New York Senator Kirsten Gillibrand was in Plattsburgh Friday afternoon to make the case for the Senate to pass legislation that provides direct financial relief to local governments struggling with the economic fallout of the COVID-19 pandemic.
The House-passed HEROES Act, supported by Democrats including Senator Gillibrand, would provide $250 billion within 30 days of enactment to all municipalities and counties. It includes $125 billion for larger cities and $37.5 billion for rural areas with a population less than 50,000.
Clinton County Legislature Chair Republican Mark Henry noted that the number of municipal leaders who came from Clinton, Franklin, and Essex Counties underscores how critical the need is for direct federal aid. “We are all here carrying the same message: counties and local governments need direct, flexible local aid and we need it now. New York state and our counties have lost billions of dollars due to the implication of the COVID-19 pandemic. Specifically Clinton County is currently facing a $20 million shortfall and absent additional federal assistance we will have no choice but to reduce or eliminate those critical services on which our citizens rely. It will affect schools, fire departments, social services, public health, all county departments in every municipality.”
The regional leaders emphasized that federal aid would not make their budgets whole but rather allow them to continue to provide essential services during the pandemic. Shaun Gilliland is chair of the Essex County Board of Supervisors. “I did a career in the Navy so I’ll look at this in military terms. We have expended our ready reserve of our supplies, logistics and ammunition. No general should ever leave troops in the field without resources and that’s where we are right now. And we need them because this war is not over. We desperately desperately need these resources. If we don’t get them our choices are every few. In New York and in rural counties in New York we’ve hit the iron ceiling of tax raising. People cannot afford it particularly now with so many people out of work. And so the only place that any administrator or any local official can do is to start tightening up our services and that’s the last thing we need right now.”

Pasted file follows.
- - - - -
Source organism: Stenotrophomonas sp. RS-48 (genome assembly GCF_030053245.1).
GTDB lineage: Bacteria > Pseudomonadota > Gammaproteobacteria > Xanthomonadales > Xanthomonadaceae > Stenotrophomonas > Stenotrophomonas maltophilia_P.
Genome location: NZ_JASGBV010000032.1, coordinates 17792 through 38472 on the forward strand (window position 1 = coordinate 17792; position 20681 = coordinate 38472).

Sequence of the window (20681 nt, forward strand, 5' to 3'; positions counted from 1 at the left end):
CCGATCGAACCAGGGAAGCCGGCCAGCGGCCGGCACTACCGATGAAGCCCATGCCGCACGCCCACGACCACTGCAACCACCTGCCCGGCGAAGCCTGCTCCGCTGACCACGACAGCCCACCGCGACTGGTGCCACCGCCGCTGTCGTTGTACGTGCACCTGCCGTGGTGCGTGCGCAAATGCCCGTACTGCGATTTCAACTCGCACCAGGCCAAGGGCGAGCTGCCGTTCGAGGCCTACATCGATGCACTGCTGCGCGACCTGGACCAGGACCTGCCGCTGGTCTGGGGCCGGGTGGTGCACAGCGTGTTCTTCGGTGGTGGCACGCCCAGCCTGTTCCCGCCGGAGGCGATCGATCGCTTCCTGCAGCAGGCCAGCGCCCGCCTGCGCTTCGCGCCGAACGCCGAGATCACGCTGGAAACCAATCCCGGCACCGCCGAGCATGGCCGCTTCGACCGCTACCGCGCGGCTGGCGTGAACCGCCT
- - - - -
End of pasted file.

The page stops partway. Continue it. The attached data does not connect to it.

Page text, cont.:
This week, Senate Republicans offered the HEALS Act, which does not include state and local relief funding. Gillibrand calls the Republican bill a non-starter. “It’s not just the bill it’s just Mitch McConnell’s perspective. I mean he said a couple months ago ‘oh I don’t care if states have to go bankrupt’. That’s outrageous and states can’t go bankrupt. Constitutionally that’s not even possible. So his just lack of empathy or concern is what concerns me and I was disappointed it wasn’t included in this first draft.”
If Congress passes the HEROES Act, Gillibrand says the local government funds would go directly to municipalities. “We have 500 billion to go right to the states. New York will get a big chunk of that. And then the rest would go directly to municipalities based on different formulas. So this is written so that rural, smaller cities, smaller towns, smaller counties can actually get some of the resources.”
Senator Gillibrand is introducing the Direct Support for Communities Act to create a relief fund to help local municipalities deal with lost revenues due to the pandemic.